KYC

Here’s Quick Way to Solve Customer Identification using  KYC Compliance

Know Your Customer (KYC) is a vast term used for customers’ identification before getting involved or onboarding with any business. KYC is used to know about customers whether they are suitable for the business or not means anyone was/is involved in any criminal activity.

Initially, laws related to KYC compliance were imposed only on the financial sector by the evolution in technology; these laws were gradually implemented in other sectors as well. In some cases, it is known as Know Your Business (KYB), Know Your Patient (KYP), etc.

There are four points that help businesses while gathering information from customers, using a risk-based approach:

  1. Identify the end-user, who they tell they are
  2. Identify  the customers’ source of income
  3. Customers’ ongoing monitoring 

What is KYC Compliance?

KYC compliance is an affirmative duty of all financial and non-financial organizations. Organizations with KYC compliance develop identification processes for the customers and verify their customers according to the regulatory guidelines on the regular basis. KYC compliance help organizations keep away from the penalties and mitigate financial crimes.

KYC Compliance Process

KYC compliances vary from nation to nation but some requirements are common in all, below:

  • Develops identification processes for the customers 
  • Customers are identified through their identity documents
  • Customer’s risk profiles are maintained
  • If required, take measures by AML compliance 

Steps of KYC Compliance Framework

  1. Customer Identification Program (CIP)

It is very important to know your customer, but how do you know someone who they said they are? Identity theft is extensive, in 2017 over 16.7 million Americans are affected by this and lost a total of 16.8 billion USD. 

CIP ordered in America that any person who is involved in monetary transactions has to verify their identity. Customer identification provides guidance to organizations to measure risk factors.

To onboard any person, the minimum requirements are set by the Customer Identification Program (CIP):

  • Name
  • Date of Birth
  • Residential Address
  • Identification Number
  1. Customer Due Diligence (CDD)

For any organization, their first analysis is made to figure out whether the customer is trustworthy or not. CDD is too effective and protects your organization against terrorists, cybercriminals, and others who might cause any risk.

There are three levels of due diligence:

Basic Customer Due Diligence: is information acquired for all the customers associated with the organization, to verify their identity and assess the risk associated with any customer. This level does not need in-depth screening.

Standard Due Diligence (SDD): SDD is the scenarios where illicit activities are with low or medium risks such as money laundering, terrorist funding, and no need for complete Customer Due Diligence (CDD). At this level, customers are categorized as low or medium risk.

Enhanced Due Diligence (EDD): Unlike Basic Customer Due Diligence and Standard Due Diligence, customers found with high risk undergo extensive screening rounds to verify or investigate their involvement in illicit activities like money laundering or corruption.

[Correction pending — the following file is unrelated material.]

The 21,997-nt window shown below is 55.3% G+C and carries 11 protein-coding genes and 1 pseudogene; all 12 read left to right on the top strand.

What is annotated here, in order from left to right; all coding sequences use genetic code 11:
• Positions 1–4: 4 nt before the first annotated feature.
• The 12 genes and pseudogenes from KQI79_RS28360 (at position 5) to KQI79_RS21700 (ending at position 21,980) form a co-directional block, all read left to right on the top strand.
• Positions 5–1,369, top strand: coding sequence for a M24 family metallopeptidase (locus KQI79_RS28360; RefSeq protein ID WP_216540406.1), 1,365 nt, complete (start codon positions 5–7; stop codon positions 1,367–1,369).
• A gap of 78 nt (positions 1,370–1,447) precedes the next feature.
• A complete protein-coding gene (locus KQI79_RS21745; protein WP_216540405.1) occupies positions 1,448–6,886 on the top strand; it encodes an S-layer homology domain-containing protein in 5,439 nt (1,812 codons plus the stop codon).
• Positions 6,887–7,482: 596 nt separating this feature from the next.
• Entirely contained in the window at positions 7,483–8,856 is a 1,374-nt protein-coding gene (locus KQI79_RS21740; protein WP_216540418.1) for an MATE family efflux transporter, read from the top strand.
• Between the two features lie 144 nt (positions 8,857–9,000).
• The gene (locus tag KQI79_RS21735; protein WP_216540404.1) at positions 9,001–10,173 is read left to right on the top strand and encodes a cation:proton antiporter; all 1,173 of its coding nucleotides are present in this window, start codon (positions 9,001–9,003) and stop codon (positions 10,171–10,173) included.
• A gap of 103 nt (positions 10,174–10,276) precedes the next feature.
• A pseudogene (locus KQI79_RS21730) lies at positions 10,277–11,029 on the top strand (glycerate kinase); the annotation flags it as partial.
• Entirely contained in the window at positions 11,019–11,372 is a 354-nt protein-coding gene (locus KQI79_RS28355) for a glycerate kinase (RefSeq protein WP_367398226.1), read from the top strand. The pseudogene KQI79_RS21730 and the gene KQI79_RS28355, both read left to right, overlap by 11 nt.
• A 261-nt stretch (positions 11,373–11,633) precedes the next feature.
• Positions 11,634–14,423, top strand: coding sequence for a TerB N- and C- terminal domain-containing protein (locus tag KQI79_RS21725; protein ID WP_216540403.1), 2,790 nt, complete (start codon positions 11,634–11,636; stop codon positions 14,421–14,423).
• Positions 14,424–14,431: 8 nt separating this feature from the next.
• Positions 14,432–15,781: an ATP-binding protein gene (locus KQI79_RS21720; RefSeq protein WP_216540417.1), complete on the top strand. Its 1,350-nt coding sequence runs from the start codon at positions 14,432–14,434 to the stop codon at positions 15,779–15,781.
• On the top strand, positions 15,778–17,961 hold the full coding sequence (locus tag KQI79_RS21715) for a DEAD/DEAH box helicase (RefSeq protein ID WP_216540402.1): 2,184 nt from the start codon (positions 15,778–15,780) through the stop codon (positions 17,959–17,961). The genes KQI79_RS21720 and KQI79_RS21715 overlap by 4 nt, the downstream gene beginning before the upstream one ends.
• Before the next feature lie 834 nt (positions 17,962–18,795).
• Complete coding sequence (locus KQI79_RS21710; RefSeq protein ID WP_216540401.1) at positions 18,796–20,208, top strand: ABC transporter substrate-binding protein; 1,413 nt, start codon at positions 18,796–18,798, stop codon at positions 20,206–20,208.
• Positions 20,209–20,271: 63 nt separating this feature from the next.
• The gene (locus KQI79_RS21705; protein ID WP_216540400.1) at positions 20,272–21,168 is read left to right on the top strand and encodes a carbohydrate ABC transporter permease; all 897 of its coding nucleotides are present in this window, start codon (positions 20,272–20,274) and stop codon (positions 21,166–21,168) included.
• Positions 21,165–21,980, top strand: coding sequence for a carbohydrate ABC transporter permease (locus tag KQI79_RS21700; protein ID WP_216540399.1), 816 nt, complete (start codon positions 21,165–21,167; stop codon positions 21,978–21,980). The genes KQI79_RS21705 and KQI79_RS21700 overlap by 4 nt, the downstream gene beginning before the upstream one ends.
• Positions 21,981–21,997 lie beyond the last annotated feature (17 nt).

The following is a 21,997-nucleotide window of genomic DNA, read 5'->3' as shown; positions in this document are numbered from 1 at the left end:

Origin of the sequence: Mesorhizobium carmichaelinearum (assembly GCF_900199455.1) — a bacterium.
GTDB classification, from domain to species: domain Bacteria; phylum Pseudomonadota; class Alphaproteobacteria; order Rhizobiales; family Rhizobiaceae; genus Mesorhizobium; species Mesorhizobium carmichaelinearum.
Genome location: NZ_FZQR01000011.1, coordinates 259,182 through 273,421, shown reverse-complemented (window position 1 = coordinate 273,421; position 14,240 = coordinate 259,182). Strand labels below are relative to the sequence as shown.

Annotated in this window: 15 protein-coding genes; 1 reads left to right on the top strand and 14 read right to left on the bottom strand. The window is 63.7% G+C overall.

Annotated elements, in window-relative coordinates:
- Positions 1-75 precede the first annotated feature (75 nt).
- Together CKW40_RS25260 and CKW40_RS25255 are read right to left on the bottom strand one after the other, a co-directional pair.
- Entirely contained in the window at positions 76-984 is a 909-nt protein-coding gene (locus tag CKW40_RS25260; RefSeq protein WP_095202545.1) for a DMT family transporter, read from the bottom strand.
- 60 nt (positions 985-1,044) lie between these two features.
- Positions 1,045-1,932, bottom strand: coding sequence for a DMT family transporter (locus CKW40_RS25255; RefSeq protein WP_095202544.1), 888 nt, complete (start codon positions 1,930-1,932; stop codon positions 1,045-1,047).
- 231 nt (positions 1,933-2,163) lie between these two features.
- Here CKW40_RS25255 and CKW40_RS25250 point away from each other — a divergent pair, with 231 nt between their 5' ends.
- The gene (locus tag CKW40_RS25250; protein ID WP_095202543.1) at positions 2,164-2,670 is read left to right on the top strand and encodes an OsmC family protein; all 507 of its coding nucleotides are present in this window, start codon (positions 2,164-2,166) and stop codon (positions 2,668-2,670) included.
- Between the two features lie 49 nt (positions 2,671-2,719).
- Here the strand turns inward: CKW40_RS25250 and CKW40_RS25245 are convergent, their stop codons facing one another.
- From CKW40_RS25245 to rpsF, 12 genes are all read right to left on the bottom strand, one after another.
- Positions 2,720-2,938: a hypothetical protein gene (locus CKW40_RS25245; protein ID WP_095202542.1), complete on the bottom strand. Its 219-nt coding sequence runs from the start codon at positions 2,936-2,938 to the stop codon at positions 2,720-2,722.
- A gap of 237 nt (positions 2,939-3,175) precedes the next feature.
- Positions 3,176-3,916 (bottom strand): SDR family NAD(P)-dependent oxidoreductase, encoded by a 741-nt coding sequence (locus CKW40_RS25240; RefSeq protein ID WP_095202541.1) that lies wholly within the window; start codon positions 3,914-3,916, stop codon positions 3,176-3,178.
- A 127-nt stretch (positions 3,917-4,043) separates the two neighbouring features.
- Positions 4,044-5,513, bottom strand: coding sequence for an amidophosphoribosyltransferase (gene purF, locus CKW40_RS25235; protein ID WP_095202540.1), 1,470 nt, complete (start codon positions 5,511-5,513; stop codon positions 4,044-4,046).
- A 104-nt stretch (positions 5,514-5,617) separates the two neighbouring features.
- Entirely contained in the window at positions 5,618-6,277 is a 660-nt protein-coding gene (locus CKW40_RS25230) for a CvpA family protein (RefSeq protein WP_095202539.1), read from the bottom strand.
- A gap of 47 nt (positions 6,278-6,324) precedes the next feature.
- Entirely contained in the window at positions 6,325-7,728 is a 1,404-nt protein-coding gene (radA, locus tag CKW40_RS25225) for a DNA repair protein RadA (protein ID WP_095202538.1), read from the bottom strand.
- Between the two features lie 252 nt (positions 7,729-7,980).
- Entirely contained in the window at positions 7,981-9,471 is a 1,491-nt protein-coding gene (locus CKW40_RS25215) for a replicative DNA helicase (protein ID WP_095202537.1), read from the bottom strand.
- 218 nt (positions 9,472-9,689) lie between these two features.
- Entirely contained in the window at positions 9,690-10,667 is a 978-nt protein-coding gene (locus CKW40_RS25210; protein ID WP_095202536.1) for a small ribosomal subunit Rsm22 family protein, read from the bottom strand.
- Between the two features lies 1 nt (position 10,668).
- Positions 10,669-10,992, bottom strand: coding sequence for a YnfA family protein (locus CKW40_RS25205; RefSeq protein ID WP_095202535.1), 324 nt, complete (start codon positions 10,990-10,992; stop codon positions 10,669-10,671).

Beyond basic CDD, it’s necessary that you simply perform the right processes to determine whether or not EDD is important. This could be an ongoing procedure, as current customers have the potential to convert into the high-risk category over time. In this way, conducting recurrent due diligence assessments on the existing customers can be supportive. Here are some points that must be useful to acquire whether the EDD is required or not.

  • The locality of the user
  • Source of income 
  • User’s payment method
  • User’s pattern of performed activities
  1. Continuous Monitoring

For KYC compliance, it is not ample to check your customer only once. You must have a system to monitor your customers’ transactions and other activities on a regular basis, in order to keep updated their profiles with the latest information.

Industries needs to know about KYC Compliance

KYC compliance laws are regulated on businesses related to distinct industries. Here is the list of some industries that are entitled to KYC compliance in the world:

  • Individual entrepreneurs, small and medium sized enterprises and lagre corporations
  • Financial Organizations (Banks, insurance companies, etc.)
  • Real Estate industry
  • Financial Technology (NFTs, Crypto, online payments, etc.)
  • Healthcare industry and many more.

Conclusion

As banks and other financial organizations moved to provide services online, it is becoming way easier for the identity thieves, hackers and other criminals involved in online breach, to perform their illicit activities. This is because specialists of the financial industry felt to regulate such protocols to keep their organizations safe from fraud. KYC Complaince can be used in both ways, it not only protects customers’ financial stability, but it also protects financial services from getting ill-used. 

To maintain consistency with their customers and to eliminate the risk of financial extortion, financial institutions and banks are now highly motivated to implement a KYC compliance program.

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